8. I just finished reading “Never Call Me A Hero.” N. Jack “Dusty” Kleiss” was a hero in my mind. Thank you, Sir! A very interesting book. Great descriptions of flying, fellow fliers and doing battle against the Japanese. The Japs had a lot fighting experience as they were murderers before WWII began. Thank goodness for the Navy’s attack on Midway. Super results that surely shortened WWII. I am 79, being born in 1938. I remember a little. I remember my father flying off at night from the airport in Greenville, SC. I could see the blue flames coming out of the aircraft’s engine exhaust. My father, US Army tanks, was shipped to Manila toward the end of the war. He was in a “clean-up” detail.
    Thank goodness he didn’t experience any fighting or Japanese prison time as many American servicemen. Before he reached Manila, the war ended. I was a US Navy Air Reservist flying on submarine chasers, P2V’s in the 1960’s. We never spotted any enemy subs.

  9. Simon Prince

    Just watched a documentary on this!
    Truly amazing to have taken part and to have been involved in something so monumental!
    A brave man with equally brave comrades, some of which, sadly didn’t see what their sacrifice achieved!

  10. tom chastain

    this is one of the best first person accounts of the battle of midway you really feel like your in the dive bomber this amazing pilot sank 2 of the japanese frontline carriers

  11. Ronnie Runyan

    I just finished “Never Call Me a Hero”, wanted to read more about “Dusty” and found this site. I really enjoyed the book and the article on I just read. It saddens me though that we’re losing this “Greatest” Generation. It’s been 16-years now that my dad passed at 82. He was in the Army Air Corps in WW-2 and retired from the Air Force in 1962. Growing up I thought those in my Dad’s generation would live forever. As I’ve gotten older I’ve grow to understand that’s not the case. There isn’t many of them left. It saddens me also that their war stories are now passing from first hand accounts and living history to the history books.

  12. FRANK

    Why was Dusty left out of the movie Battle of Midway in 2019- he had just as many hits on carriers as Dick Best!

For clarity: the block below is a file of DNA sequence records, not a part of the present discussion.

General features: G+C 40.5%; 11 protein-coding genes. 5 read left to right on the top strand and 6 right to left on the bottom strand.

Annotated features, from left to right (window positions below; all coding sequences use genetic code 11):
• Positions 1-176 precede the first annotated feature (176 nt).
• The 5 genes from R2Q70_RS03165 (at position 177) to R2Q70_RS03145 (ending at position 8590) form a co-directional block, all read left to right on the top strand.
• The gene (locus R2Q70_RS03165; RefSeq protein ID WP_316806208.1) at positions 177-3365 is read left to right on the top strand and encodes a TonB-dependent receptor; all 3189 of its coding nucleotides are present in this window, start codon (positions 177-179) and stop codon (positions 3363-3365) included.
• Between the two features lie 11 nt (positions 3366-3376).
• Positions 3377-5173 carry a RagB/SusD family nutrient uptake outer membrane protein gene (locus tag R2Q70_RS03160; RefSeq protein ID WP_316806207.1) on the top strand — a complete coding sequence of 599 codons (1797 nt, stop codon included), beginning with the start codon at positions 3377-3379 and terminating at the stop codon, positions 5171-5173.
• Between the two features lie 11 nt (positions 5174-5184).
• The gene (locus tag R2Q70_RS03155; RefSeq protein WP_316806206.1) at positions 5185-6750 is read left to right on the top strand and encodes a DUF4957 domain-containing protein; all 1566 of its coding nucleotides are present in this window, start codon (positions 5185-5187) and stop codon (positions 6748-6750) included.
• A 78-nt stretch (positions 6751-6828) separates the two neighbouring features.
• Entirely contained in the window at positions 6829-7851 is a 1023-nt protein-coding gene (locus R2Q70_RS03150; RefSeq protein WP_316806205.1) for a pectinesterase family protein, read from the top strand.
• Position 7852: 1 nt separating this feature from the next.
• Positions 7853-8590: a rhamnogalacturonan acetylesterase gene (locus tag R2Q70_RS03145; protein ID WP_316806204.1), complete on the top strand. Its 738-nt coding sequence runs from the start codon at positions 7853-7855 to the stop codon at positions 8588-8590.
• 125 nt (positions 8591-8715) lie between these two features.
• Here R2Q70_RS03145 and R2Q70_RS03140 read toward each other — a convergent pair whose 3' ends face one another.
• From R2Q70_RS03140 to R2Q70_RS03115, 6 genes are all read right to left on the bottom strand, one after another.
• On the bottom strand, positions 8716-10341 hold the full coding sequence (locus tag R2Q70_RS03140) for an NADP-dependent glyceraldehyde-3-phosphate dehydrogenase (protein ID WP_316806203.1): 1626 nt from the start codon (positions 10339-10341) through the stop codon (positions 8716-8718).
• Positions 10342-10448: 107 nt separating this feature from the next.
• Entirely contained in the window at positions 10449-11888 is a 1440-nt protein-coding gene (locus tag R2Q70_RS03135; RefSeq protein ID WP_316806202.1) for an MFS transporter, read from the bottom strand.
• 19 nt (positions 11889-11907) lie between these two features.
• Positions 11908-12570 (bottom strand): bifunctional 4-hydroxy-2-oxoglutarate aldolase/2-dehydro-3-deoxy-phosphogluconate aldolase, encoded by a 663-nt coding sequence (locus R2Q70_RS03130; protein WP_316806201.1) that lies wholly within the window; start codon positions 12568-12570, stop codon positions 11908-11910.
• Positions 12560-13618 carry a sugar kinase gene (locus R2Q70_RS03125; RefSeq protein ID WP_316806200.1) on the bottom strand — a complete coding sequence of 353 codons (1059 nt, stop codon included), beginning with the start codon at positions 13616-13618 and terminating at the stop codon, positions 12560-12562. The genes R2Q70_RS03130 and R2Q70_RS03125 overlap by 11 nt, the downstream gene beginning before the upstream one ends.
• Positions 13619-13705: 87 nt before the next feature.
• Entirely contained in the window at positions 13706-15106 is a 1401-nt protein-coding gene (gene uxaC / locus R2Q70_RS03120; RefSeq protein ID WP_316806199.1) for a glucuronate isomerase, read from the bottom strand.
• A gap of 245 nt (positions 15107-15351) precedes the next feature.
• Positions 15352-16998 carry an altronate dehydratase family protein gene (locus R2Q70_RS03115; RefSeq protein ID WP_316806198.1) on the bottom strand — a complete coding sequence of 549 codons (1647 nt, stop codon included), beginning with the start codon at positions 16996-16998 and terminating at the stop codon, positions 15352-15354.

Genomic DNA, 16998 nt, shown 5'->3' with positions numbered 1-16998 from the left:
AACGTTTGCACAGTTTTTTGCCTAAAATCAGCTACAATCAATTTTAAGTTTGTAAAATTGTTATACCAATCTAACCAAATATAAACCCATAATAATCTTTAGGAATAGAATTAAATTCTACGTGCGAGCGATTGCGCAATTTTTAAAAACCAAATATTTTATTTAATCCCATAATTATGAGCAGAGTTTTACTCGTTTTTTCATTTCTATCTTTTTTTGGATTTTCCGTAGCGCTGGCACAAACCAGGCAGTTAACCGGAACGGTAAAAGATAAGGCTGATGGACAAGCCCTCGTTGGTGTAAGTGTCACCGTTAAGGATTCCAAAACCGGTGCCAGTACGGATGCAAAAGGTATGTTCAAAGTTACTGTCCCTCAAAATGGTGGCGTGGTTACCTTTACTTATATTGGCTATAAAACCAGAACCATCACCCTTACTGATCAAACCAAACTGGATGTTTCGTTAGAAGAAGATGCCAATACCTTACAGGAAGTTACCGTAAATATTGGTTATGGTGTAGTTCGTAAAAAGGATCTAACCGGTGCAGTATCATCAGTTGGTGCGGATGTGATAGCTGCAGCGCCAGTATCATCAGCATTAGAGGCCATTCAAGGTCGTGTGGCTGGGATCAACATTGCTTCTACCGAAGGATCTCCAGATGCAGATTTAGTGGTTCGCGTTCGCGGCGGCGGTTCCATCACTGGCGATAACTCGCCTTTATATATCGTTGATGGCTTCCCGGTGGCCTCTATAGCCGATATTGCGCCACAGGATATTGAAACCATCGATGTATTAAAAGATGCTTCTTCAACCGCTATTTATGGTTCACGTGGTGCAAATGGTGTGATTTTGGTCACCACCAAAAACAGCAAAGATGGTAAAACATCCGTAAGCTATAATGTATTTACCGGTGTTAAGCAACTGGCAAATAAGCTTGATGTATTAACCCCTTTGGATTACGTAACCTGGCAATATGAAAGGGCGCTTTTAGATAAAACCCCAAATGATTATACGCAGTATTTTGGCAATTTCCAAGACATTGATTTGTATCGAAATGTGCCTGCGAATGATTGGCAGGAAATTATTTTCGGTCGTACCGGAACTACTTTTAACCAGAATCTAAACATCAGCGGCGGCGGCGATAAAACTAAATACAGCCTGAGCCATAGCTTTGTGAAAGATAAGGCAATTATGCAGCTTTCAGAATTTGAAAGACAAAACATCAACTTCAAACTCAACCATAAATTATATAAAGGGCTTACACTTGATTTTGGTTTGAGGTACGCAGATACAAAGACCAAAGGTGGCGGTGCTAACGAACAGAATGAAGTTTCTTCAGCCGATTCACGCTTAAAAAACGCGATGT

13. T. Sauer

    Just finished watching the story of Midway on the AHC channel. I’ve probably watched that particular episode 10 times and never tire of hearing Dusty’s account of the Battle of Midway. Unbelievable. You can not help calling him a hero in The Battle Midway – Although I suspect he would deny being a “Hero” but rather a service member just doing his job and accomplishing the mission given him. Dusty was and is a true treasure. Semper Fi Dusty.

  14. Dr Robert kunnen

    One of the best. Where are these people today?

  15. Greg

    Nobody knows how tom died, probably shot down by a zero because the slow moving torpedo planes had no support. The pilot that was pulled down with his plane caught in an antenna wire was not tom

  16. After watching the true story documentary on the Battle of Midway, I can only say that it is a mid-carriage of military justice that Dusty was not awarded the Medal of Honor.
    I still can’t accept the receipt of this medal by some one like Big Mac who deserted his troops in the Phillipenes and went into hiding only to go back walking on the bodies of so many sailors and marines. I figure that Eisenhower, Bradley, and Patton should have received multiple MoH’s.

  17. After watching the true story documentary on the Battle of Midway, I can only say that it is a mid-carriage of military justice that Dusty was not awarded the Medal of Honor.
    I still can’t accept the receipt of this medal by some one like Big Mac who deserted his troops in the Phillipenes and went into hiding only to go back walking on the bodies of so many sailors and marines. I figure that Eisenhower, Bradley, and Patton should have received multiple MoH’s. This is my first comment on this topic.

  18. Bruce Supanick

    I saw Dusty Klite’s commentaries on Battle 360–The Battle of Midway. His bomb runs against the Kaga and Hiryu had to be among the greatest stories from the Pacific War. my own father, grandfather, and uncles fought in World War II–from the Ardennes to Alaska, Saipan, and Iwo Jima. And they would agree that Klites exemplified the Greatest Generation